10 years of the Centre for Entrepreneurial Learning

That our city is an internationally renowned hotbed of enterprise and innovation is no secret. Cambridge is a world leader in the fields of science and high technology, producing some 5,000 technology companies since 1960 and a staggering 68.9 patents per 100,000 of population annually (the UK average is 4.60). The city has been home to some of the UK’s most illustrious entrepreneurs, from Clive Sinclair to Mike Lynch, as well as producing a clutch of firms at the forefront of the UK’s technology sector.

In addition to the continual influx of fresh talent from the university and a relatively small size (perfect for networking and fruitful chance encounters), what Cambridge also has working in its favour is a well-established entrepreneurial infrastructure. Blazing the trail in 1960, Cambridge Consultants are now joined by a host of consultancy companies able to tend to the needs of new companies looking to take their products to market. Meanwhile the arrival of St John’s Innovation Centre in the 1980s and more recently the Future Business Centre offer not only bricks and mortar premises for start-up companies, but also a culture of resource-sharing and support, allowing them to act as thriving incubation centres for new businesses.

Feeding into and nurturing this bubbling ecosystem of innovation and successful start-ups in the city is the Centre for Entrepreneurial Learning (CfEL), which this year celebrates its tenth anniversary. Launched in 2003 with an aim of spreading the ‘spirit of enterprise’, the Centre is housed within Trumpington Street’s Judge Business School, one of the departments of the University of Cambridge’s School of Technology.

It was born as a result of the UK government, at the time under Gordon Brown, taking steps to stimulate entrepreneurship within universities; part of an evolution of policies that gradually migrated from focusing on SMEs to focusing on entrepreneurship. The Cambridge response to the call for proposals resulted in setting up two institutions – the first centred around technology commercialisation, which grew out of the central admin of the university, and the second centring around teaching and training, which became CfEL.

“What we wanted to do was create a portfolio of education that could inspire, inform and then help people implement their goals,” explains CfEL director, Dr Shailendra Vyakarnam MBA. “We recognise that the primary purpose for students to come to Cambridge is to study their chosen subject, so entrepreneurship has to sit on top of that as a route for careers, taking research ideas to market or simply to raise awareness.” Central to CfEL’s ethos is that the best people to teach entrepreneurs are entrepreneurs themselves, a philosophy which has led to the establishment of a network of more than 350 experienced practitioners from the world of business, able to share their expertise and experiences through mentoring, lectures and providing feedback on students’ business plans and ideas.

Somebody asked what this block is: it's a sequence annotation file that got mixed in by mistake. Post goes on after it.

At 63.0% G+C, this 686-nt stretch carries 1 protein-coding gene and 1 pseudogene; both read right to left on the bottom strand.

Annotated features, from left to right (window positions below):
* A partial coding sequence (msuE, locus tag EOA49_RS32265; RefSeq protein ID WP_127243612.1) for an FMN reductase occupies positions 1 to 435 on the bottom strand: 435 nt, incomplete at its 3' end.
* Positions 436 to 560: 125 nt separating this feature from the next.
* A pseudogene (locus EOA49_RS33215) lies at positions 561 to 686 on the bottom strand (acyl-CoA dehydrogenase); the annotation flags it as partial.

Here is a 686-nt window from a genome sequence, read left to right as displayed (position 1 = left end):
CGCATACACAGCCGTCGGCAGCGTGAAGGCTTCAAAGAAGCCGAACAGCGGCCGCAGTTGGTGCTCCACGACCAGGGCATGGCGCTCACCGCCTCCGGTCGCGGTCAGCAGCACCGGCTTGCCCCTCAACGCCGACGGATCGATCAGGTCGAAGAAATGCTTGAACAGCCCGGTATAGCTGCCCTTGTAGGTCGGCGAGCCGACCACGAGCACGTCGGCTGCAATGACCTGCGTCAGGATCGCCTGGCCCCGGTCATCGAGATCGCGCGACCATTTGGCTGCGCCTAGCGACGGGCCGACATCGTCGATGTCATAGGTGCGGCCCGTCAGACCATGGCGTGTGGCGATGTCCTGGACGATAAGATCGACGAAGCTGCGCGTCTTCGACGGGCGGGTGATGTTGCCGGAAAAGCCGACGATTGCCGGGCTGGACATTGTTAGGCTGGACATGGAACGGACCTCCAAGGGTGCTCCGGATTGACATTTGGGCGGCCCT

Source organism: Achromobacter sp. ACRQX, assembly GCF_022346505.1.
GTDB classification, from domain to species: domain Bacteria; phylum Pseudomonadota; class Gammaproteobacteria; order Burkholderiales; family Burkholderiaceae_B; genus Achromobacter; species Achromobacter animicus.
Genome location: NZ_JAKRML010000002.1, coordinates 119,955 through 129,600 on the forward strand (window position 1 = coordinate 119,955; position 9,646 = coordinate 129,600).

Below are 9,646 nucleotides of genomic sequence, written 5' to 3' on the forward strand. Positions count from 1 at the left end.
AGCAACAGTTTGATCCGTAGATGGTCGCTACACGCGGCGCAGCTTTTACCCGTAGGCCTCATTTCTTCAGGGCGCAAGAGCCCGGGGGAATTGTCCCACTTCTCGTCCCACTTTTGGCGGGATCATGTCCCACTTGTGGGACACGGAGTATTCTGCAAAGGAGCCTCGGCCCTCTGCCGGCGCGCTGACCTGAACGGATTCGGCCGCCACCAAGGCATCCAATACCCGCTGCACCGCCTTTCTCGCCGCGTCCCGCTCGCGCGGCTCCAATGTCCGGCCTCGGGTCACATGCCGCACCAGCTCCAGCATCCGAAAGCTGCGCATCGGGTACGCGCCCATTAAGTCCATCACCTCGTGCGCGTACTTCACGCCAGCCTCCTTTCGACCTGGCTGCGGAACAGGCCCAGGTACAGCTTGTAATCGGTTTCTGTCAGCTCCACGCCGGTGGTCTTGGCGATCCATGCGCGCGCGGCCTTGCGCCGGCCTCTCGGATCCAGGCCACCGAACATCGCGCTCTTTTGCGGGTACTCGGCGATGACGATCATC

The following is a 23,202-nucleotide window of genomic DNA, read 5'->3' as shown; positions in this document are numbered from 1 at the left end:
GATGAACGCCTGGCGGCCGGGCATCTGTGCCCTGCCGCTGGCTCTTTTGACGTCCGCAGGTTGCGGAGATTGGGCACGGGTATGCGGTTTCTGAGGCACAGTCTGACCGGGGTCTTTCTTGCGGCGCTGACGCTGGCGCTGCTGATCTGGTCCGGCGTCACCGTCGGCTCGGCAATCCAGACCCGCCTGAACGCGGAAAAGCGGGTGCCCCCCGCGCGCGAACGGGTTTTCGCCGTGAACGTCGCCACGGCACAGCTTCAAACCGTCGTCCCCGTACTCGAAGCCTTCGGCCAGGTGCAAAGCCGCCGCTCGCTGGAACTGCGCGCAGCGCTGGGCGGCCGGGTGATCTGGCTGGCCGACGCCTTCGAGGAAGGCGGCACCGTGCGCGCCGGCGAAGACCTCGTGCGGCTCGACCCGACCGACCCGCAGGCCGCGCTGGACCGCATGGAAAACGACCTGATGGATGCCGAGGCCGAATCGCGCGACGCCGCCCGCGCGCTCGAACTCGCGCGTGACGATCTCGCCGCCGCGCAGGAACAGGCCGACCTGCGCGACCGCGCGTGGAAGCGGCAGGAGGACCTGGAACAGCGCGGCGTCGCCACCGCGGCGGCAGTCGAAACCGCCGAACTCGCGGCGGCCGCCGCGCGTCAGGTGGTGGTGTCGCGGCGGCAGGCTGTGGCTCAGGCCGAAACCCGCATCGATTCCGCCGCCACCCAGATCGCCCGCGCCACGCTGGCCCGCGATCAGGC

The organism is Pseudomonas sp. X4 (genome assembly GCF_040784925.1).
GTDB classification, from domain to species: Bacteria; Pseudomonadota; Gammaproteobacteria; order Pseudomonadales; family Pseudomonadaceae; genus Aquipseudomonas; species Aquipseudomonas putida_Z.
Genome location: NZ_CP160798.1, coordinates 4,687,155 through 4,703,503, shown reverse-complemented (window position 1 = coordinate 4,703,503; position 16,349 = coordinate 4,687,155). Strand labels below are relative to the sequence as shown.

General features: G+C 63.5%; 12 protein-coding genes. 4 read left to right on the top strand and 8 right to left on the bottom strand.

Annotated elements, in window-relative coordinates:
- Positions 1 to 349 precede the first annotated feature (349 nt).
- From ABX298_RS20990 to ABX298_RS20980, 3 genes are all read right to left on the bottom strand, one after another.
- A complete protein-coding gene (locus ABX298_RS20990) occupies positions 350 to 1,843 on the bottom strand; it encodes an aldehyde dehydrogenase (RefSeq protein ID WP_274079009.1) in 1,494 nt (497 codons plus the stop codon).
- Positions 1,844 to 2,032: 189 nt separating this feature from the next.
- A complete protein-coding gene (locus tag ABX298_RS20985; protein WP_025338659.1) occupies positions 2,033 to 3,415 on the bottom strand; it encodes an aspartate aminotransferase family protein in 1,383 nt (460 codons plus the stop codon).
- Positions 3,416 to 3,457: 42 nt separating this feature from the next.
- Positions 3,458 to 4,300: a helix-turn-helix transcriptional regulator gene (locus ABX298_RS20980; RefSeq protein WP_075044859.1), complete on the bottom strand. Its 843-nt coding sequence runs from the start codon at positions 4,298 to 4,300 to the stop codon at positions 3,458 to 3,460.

Central to CfEL’s ethos is that the best people to teach entrepreneurs are entrepreneurs themselves


“The best person to teach music is a musician, the best person to teach dance is a dancer and subjects like medicine, law and other professions are best taught by those in that profession,” says Dr Vyakarnam, when asked why this is such an important facet of CfEL’s approach.

“Entrepreneurship is no different in that it requires a mix of skills, knowledge, motivation and connections that are best offered by practitioners. Learning from those who have done it before has much greater credibility and there is potential to transfer tacit knowledge. “Having said that, academic faculty play a very important role in defining the learning methods, syllubi, setting context and providing content and resources. Without this balanced delivery the risk of having ‘practitioners only’ as a delivery method is that you get the ‘Frank Sinatra School of Enterprise’... I did it my way!’”

A belief sometimes bandied about in the business world is that entrepreneurial ability is not, in fact, a ‘skill’ which can be taught, rather that success comes through some combination of a great idea, a lot of hard work, a fair bit of luck and perhaps even the innate characteristics or traits of a specific individual.

“Maybe that is true,” muses Dr Vyakarnam when quizzed on the matter. “But it can be learnt and internalised depending on what the individual wants to do. There are some people for whom being an entrepreneur comes naturally, but for the vast majority there are three interlinked behaviours that need to come together.